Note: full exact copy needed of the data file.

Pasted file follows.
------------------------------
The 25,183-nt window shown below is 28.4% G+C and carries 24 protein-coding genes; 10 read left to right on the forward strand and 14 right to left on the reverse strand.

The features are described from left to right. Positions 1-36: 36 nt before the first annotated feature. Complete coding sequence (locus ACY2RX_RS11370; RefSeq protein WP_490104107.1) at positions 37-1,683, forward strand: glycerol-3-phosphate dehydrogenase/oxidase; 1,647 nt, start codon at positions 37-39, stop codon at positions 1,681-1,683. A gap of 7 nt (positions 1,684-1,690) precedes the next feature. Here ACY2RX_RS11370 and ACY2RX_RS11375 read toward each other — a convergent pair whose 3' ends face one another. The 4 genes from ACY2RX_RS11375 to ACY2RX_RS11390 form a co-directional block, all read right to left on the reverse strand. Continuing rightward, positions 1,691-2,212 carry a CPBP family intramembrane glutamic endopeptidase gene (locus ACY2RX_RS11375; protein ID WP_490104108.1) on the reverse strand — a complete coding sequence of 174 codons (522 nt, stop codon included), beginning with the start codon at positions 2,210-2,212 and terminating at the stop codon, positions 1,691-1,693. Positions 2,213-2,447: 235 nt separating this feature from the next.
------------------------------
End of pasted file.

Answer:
The 25,183-nt window shown below is 28.4% G+C and carries 24 protein-coding genes; 10 read left to right on the forward strand and 14 right to left on the reverse strand.

The features are described from left to right. Positions 1-36: 36 nt before the first annotated feature. Complete coding sequence (locus ACY2RX_RS11370; RefSeq protein WP_490104107.1) at positions 37-1,683, forward strand: glycerol-3-phosphate dehydrogenase/oxidase; 1,647 nt, start codon at positions 37-39, stop codon at positions 1,681-1,683. A gap of 7 nt (positions 1,684-1,690) precedes the next feature. Here ACY2RX_RS11370 and ACY2RX_RS11375 read toward each other — a convergent pair whose 3' ends face one another. The 4 genes from ACY2RX_RS11375 to ACY2RX_RS11390 form a co-directional block, all read right to left on the reverse strand. Continuing rightward, positions 1,691-2,212 carry a CPBP family intramembrane glutamic endopeptidase gene (locus ACY2RX_RS11375; protein ID WP_490104108.1) on the reverse strand — a complete coding sequence of 174 codons (522 nt, stop codon included), beginning with the start codon at positions 2,210-2,212 and terminating at the stop codon, positions 1,691-1,693. Positions 2,213-2,447: 235 nt separating this feature from the next.